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German Colonization of the Americas


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The German colonization of the Americas consisted of a failed attempt to settle Venezuela in the 16th century.

The Augsburg banking families of Anton and Bartholomeus Welser obtained rights to Venezuela from Charles V, Holy Roman Emperor and king of Spain in 1528. These rights were negotiated by Heinrich Ehinger und Hieronymus Sailer, either independently or as agents of the Welsers. However, by 1531, the Welsers certainly controlled the privilege. A colonization scheme was set up, with Ambrosius Ehinger arriving as governor in 1529. He explored the interior in search of the gold of El Dorado. Ehinger had left Seville on 7 October 1528 with the Spaniard García de Lerma and 281 settlers. At Santo Domingo, de Lerma with 50 companions left for his mission to Santa Marta, to reestablish Spanish control following the murder of the governor there. Ambrosius Ehinger and the remainder headed for the Venezuelan coast and landed on 24 February 1529 at Coro. Other German governors followed: Nikolaus Federmann, Georg Hohermuth von Speyer, Philipp von Hutten, who also engaged primarily in the search for gold. Federmann traveled over the Andes to Bogotá, where he and Sebastián de Belalcázar initially contested Jiménez de Quesada’s claims to that province. German miners were brought over, as well as 4,000 African slaves to work sugar plantations. By 1541 disputes had arisen with Spain, and the bankers were stripped of control of their colony in 1556.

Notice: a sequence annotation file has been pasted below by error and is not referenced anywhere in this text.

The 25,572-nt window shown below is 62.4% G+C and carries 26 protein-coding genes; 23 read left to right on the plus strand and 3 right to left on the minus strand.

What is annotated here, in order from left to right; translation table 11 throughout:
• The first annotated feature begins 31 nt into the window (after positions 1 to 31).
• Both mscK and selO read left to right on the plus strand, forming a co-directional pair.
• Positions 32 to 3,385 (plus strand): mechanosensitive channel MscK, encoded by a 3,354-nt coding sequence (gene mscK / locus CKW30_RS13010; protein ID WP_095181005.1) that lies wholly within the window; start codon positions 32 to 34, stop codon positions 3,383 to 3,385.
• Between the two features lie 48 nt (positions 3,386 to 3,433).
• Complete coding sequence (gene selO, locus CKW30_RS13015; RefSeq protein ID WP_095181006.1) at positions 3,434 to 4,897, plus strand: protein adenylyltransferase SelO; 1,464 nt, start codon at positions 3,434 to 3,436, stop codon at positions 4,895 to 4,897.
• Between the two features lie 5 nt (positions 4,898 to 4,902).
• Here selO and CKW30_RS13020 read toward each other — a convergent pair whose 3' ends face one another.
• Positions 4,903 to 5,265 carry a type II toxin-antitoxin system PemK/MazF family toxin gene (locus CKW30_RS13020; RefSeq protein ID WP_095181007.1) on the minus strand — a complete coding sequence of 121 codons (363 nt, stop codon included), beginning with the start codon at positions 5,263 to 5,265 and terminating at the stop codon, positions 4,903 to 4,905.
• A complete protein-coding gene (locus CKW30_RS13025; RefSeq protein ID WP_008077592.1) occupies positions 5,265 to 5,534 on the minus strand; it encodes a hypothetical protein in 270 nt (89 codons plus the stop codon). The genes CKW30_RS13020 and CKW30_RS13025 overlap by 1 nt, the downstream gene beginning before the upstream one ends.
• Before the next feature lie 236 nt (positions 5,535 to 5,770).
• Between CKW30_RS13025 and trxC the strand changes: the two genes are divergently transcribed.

Many of the German colonists died from tropical diseases or hostile Indian attacks during frequent journeys deep into Indian territory in search of gold.

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